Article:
Friday, January 6, 2017 - 5:00pm
The Drama Book Shop is pleased to welcome playwright Samuel D. Hunter for a discussion about his recently published play collection. The January 6th, 5:00pm event is free to the public and will be followed by a signing. Copies of the collection, published by Theatre Communications Group, will be available for purchase ($16.95).
Samuel D. Hunter’s plays are populated with characters from the bleak side of the American economy. Laced with poetic images yet drawn with meticulous realism, Hunter’s plays linger in franchise restaurants, retirement facilities, mountain camps and struggling businesses. The five plays collected here, all set in Hunter’s home state of Idaho, demonstrate this writer’s knack for exposing, without condescension or easy moralizing, the pathos in marginalized lives. Hunter’s other plays include The Whale, A Bright New Boise, The Healing and The Harvest. He is the recipient of a MacArthur “Genius” Fellowship, a Whiting Writers Award, an Obie Award and a Drama Desk Award. He holds degrees in playwriting from NYU, The Iowa Playwrights Workshop, and Juilliard. He holds an honorary doctorate degree from the University of Idaho.
The Drama Book Shop, a 2011 Tony Award Honoree for Excellence in Theatre, is located at 250 West 40th Street between 7th and 8th Avenues. Events are free to the public. To learn more, please visit www.dramabookshop.com.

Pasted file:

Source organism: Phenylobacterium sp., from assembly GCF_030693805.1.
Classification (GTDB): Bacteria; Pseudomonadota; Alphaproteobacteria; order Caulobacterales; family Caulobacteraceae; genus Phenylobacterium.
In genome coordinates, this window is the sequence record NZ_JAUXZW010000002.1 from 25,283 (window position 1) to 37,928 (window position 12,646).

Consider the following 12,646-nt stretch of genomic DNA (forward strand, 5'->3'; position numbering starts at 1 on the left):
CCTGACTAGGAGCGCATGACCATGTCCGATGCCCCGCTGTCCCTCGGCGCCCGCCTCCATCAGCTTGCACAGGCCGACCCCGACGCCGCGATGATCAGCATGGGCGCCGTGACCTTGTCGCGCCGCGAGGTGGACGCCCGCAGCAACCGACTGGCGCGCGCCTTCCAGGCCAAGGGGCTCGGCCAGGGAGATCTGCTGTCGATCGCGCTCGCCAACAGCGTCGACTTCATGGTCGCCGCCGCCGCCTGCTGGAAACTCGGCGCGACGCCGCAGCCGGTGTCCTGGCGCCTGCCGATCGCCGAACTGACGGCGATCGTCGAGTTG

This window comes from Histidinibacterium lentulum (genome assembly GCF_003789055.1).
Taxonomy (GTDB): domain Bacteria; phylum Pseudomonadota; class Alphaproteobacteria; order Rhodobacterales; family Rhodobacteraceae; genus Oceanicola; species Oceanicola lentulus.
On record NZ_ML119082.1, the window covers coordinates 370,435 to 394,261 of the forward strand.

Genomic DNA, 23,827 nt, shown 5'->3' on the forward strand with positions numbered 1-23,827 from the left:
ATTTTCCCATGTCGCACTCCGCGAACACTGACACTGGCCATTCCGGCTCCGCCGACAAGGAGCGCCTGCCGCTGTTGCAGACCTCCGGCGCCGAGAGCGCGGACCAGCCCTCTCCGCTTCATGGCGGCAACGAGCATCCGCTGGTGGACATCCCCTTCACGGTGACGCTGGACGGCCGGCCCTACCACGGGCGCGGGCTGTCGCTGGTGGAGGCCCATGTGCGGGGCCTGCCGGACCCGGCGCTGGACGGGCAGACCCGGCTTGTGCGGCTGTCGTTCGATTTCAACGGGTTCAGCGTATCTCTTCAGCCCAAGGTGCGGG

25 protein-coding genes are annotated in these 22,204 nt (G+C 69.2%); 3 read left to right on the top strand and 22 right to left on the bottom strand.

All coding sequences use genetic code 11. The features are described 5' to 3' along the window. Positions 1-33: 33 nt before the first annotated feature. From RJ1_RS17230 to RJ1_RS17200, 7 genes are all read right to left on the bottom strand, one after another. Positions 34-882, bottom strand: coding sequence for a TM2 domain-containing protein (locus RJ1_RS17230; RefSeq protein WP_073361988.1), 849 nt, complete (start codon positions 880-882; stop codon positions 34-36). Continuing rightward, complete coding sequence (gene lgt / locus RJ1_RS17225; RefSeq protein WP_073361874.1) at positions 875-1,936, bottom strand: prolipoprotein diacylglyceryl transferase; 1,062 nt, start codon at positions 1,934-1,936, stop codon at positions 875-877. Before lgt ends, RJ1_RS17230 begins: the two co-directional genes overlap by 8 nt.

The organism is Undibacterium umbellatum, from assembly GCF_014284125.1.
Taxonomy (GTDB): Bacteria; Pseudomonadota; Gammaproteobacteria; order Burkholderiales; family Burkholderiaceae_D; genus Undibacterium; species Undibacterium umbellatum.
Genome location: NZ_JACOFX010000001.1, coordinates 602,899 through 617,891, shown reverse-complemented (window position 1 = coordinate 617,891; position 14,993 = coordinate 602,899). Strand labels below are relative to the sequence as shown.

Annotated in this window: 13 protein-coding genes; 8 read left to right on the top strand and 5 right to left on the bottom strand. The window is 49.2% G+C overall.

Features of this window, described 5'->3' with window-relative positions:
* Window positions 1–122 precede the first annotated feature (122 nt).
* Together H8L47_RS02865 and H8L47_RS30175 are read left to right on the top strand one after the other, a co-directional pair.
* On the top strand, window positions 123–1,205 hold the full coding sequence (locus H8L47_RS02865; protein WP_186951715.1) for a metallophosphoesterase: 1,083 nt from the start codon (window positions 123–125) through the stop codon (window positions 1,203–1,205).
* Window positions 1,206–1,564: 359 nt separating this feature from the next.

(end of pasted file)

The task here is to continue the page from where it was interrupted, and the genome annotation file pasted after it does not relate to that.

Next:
“Skillful and moving, Pocatello is another of Hunter’s explorations of community and isolation in Idaho, humanely rendered and shrewdly structured. Hunter’s writing achieves a new level of technical complexity from the opening scene.” —David Cote, Time Out New York
“The Few is a compassionate, gently hued drama about lonely lives. Mr. Hunter writes with unusual insight into, and empathy for, people whose lives have settled into sad stasis, or strategic withdrawal.” —Charles Isherwood, New York Times
“A Great Wilderness is an affecting drama that strengthens its hold on you bit by unpredictable bit…The playwright’s wide-angle view of humanity is evident again, as is his willingness to upend our expectations.” —Don Aucoin, Boston Globe
“Hunter is a welcome theatrical voice from the American West. In Rest, Hunter mixes quirkiness with poignancy in a drama that elicits steady laughter by juxtaposing stark facts of mortality with existentialist aches and neurotic pains. Hunter has a gift for capturing the fine-grained textures of daily interaction.” —Charles McNulty, Los Angeles Times
“A Permanent Image totters at the edge of realism, a fusion of Midwest Gothic, with clattering notes of absurdism. Hunter is adept at coming up with striking images. You’ll be sustained not just by the question of where this play is going, but also by the empathy you’ll find yourself feeling for the characters.” —Chris Jones, Chicago Tribune